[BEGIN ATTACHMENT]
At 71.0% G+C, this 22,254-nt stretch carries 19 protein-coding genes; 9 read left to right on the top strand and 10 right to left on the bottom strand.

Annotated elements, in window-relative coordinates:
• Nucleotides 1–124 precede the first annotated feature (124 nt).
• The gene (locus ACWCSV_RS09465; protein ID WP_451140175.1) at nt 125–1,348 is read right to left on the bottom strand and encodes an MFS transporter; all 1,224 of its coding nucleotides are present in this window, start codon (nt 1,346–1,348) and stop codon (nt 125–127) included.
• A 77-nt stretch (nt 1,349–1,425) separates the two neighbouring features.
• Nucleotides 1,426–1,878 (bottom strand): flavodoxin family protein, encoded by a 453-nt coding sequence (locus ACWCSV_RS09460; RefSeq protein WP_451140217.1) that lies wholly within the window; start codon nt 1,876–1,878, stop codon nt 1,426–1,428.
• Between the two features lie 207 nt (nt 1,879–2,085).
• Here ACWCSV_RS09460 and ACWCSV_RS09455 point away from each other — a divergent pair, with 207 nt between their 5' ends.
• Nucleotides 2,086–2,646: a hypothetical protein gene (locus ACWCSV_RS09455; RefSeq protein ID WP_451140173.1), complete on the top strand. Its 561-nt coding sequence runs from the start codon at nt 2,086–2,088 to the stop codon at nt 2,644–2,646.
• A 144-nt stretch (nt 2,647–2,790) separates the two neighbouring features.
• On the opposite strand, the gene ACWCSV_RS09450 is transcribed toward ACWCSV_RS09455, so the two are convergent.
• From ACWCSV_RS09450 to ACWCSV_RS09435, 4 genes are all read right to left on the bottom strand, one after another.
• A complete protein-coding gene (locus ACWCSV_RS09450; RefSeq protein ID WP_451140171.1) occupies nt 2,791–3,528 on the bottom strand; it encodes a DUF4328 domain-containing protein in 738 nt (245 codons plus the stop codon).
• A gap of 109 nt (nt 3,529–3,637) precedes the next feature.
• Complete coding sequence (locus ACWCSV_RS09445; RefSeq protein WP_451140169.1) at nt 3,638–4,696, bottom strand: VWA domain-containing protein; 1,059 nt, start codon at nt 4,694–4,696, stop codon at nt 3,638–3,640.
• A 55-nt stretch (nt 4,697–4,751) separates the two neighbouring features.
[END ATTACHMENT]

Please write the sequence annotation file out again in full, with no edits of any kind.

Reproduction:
At 71.0% G+C, this 22,254-nt stretch carries 19 protein-coding genes; 9 read left to right on the top strand and 10 right to left on the bottom strand.

Annotated elements, in window-relative coordinates:
• Nucleotides 1–124 precede the first annotated feature (124 nt).
• The gene (locus ACWCSV_RS09465; protein ID WP_451140175.1) at nt 125–1,348 is read right to left on the bottom strand and encodes an MFS transporter; all 1,224 of its coding nucleotides are present in this window, start codon (nt 1,346–1,348) and stop codon (nt 125–127) included.
• A 77-nt stretch (nt 1,349–1,425) separates the two neighbouring features.
• Nucleotides 1,426–1,878 (bottom strand): flavodoxin family protein, encoded by a 453-nt coding sequence (locus ACWCSV_RS09460; RefSeq protein WP_451140217.1) that lies wholly within the window; start codon nt 1,876–1,878, stop codon nt 1,426–1,428.
• Between the two features lie 207 nt (nt 1,879–2,085).
• Here ACWCSV_RS09460 and ACWCSV_RS09455 point away from each other — a divergent pair, with 207 nt between their 5' ends.
• Nucleotides 2,086–2,646: a hypothetical protein gene (locus ACWCSV_RS09455; RefSeq protein ID WP_451140173.1), complete on the top strand. Its 561-nt coding sequence runs from the start codon at nt 2,086–2,088 to the stop codon at nt 2,644–2,646.
• A 144-nt stretch (nt 2,647–2,790) separates the two neighbouring features.
• On the opposite strand, the gene ACWCSV_RS09450 is transcribed toward ACWCSV_RS09455, so the two are convergent.
• From ACWCSV_RS09450 to ACWCSV_RS09435, 4 genes are all read right to left on the bottom strand, one after another.
• A complete protein-coding gene (locus ACWCSV_RS09450; RefSeq protein ID WP_451140171.1) occupies nt 2,791–3,528 on the bottom strand; it encodes a DUF4328 domain-containing protein in 738 nt (245 codons plus the stop codon).
• A gap of 109 nt (nt 3,529–3,637) precedes the next feature.
• Complete coding sequence (locus ACWCSV_RS09445; RefSeq protein WP_451140169.1) at nt 3,638–4,696, bottom strand: VWA domain-containing protein; 1,059 nt, start codon at nt 4,694–4,696, stop codon at nt 3,638–3,640.
• A 55-nt stretch (nt 4,697–4,751) separates the two neighbouring features.